, Inc.
Bags of Glory  at FORZIERI.COM
Barnes & Noble

According to the popular ideal, a  “feminine” woman controls her emotions, body size, shape and reproductive system. And this control is particularly threatened, or at least in question, during menopause (Most women reach menopause between the ages of 45 and 55, but menopause may occur as early as the 30s or 40s or may not occur until a woman reaches her 60s). Not surprisingly, one of the most common feelings reported by the women I worked with was that of feeling out of control.”


Counselor, Lafern Page, in her book, “Menopause and Emotions: Making Sense of Your Feelings When Your Feelings Make No Sense,” indicates that body image distortion has become a huge problem for women, and also for men, due to the way advertising bombards us with made up images of perfect people - perfectly slim, symmetrical and beautifully made up! We are supposed to be models of perfect control. People of all ages are affected by this constant exposure.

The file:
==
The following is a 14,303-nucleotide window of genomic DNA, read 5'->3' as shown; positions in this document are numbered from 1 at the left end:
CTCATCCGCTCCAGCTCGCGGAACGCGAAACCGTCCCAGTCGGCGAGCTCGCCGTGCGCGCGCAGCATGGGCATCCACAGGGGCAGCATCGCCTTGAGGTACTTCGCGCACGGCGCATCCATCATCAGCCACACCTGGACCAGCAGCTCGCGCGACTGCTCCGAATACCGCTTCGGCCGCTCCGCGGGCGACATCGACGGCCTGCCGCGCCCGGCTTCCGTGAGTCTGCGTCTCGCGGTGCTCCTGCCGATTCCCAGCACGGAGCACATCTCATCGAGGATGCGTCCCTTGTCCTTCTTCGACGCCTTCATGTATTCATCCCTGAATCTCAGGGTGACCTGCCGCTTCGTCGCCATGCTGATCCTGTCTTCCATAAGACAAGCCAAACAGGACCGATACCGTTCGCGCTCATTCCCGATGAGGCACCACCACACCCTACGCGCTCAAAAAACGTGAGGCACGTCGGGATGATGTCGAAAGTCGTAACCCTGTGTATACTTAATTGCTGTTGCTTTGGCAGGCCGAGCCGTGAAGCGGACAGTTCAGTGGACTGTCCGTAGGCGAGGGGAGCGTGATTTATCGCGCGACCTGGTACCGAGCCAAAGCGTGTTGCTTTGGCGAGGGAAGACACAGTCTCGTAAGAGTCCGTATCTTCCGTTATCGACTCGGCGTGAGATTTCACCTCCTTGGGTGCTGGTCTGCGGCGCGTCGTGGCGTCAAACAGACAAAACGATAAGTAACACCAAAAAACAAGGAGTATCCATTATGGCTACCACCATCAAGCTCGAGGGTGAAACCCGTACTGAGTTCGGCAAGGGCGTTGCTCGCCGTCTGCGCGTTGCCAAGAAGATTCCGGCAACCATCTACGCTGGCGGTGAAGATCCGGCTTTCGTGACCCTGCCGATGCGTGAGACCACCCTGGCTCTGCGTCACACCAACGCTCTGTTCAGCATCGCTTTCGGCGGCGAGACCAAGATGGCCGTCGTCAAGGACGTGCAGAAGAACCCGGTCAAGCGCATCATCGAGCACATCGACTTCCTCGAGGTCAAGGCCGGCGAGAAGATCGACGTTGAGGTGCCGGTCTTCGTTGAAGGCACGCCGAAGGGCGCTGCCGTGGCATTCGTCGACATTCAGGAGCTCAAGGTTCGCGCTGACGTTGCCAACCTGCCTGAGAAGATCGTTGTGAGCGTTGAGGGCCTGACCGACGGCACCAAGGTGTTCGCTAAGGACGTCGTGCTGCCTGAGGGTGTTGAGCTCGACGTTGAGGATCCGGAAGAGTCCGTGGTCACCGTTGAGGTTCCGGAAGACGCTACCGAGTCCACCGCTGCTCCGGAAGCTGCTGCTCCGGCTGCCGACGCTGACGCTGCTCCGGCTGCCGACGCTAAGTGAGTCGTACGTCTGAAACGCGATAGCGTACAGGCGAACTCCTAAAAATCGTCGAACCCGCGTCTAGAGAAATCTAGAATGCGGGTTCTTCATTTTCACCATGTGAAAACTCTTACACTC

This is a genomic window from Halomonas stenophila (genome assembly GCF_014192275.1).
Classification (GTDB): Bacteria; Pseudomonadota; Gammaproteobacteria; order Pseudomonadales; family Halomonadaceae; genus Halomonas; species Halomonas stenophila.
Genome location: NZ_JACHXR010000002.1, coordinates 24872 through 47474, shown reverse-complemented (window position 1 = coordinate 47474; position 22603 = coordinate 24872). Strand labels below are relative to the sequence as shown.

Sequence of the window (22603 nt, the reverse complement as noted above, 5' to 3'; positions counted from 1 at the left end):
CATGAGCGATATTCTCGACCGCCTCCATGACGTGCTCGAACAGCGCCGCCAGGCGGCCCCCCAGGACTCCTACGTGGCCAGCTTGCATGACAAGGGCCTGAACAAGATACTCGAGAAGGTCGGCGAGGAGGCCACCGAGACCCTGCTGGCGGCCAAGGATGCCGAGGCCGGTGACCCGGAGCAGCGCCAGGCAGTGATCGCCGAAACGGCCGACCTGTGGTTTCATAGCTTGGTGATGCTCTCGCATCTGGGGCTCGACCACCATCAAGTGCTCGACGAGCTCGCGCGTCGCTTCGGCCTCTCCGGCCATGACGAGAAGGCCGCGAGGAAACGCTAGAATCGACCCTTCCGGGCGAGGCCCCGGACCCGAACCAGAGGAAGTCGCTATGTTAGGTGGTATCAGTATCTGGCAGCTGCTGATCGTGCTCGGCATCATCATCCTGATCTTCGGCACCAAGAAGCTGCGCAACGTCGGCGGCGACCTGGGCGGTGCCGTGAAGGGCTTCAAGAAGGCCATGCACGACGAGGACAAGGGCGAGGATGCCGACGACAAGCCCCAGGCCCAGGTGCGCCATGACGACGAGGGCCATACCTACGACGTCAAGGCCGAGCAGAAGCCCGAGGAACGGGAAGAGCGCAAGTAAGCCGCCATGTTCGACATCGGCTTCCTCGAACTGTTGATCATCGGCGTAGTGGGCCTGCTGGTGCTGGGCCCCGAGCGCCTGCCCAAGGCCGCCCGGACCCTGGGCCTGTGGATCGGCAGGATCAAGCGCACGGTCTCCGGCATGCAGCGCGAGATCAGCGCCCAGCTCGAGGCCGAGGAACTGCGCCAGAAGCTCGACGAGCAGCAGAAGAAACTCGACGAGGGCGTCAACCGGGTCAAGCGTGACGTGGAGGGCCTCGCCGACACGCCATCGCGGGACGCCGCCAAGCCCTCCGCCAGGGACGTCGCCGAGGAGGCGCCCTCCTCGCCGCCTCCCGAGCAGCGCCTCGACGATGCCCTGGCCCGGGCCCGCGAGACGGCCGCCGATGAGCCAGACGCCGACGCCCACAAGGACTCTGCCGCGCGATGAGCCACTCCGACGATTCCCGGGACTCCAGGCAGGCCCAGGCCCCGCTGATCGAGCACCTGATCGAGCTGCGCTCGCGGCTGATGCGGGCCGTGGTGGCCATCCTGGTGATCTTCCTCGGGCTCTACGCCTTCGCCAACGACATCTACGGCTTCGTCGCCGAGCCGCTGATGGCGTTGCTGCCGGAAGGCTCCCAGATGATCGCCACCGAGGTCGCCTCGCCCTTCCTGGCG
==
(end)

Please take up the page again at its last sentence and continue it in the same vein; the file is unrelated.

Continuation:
Lafern’s research suggests that for many women, self-image and physical appearance are pretty much interchangeable. This leads to a disconnect between the outward physical presentation and the actual body. Both the idea of appearance being self-image and the resulting separation between our bodies and our selves could certainly explain in large part the constant striving for thinness, and the extreme end of that continuum, anorexia. And when peri-menopause begins, with its often surprising changes, the loss of control is pretty shocking to a lot of women.


Lafern Page’s book was written over 10 years ago, and the media manipulation of body image has grown significantly since then. Even if we haven’t bought into the young and perfect look, when a size 10 model is considered a “large size”, (even though the average woman over 25 is size 12), we can’t help but look at ourselves and find something lacking. All that perfection makes us feel rotten!